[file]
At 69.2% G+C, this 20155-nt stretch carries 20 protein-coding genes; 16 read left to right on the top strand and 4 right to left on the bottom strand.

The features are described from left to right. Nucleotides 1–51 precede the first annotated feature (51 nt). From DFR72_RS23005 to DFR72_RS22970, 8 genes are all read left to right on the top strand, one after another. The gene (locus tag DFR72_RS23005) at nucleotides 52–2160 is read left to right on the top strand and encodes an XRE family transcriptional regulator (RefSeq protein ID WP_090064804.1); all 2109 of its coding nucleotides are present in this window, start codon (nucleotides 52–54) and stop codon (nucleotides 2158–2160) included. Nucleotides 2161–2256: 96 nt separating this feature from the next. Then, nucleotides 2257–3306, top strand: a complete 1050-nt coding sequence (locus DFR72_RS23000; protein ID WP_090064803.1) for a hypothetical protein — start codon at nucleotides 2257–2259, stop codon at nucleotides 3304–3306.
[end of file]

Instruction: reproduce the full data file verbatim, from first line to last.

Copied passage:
At 69.2% G+C, this 20155-nt stretch carries 20 protein-coding genes; 16 read left to right on the top strand and 4 right to left on the bottom strand.

The features are described from left to right. Nucleotides 1–51 precede the first annotated feature (51 nt). From DFR72_RS23005 to DFR72_RS22970, 8 genes are all read left to right on the top strand, one after another. The gene (locus tag DFR72_RS23005) at nucleotides 52–2160 is read left to right on the top strand and encodes an XRE family transcriptional regulator (RefSeq protein ID WP_090064804.1); all 2109 of its coding nucleotides are present in this window, start codon (nucleotides 52–54) and stop codon (nucleotides 2158–2160) included. Nucleotides 2161–2256: 96 nt separating this feature from the next. Then, nucleotides 2257–3306, top strand: a complete 1050-nt coding sequence (locus DFR72_RS23000; protein ID WP_090064803.1) for a hypothetical protein — start codon at nucleotides 2257–2259, stop codon at nucleotides 3304–3306.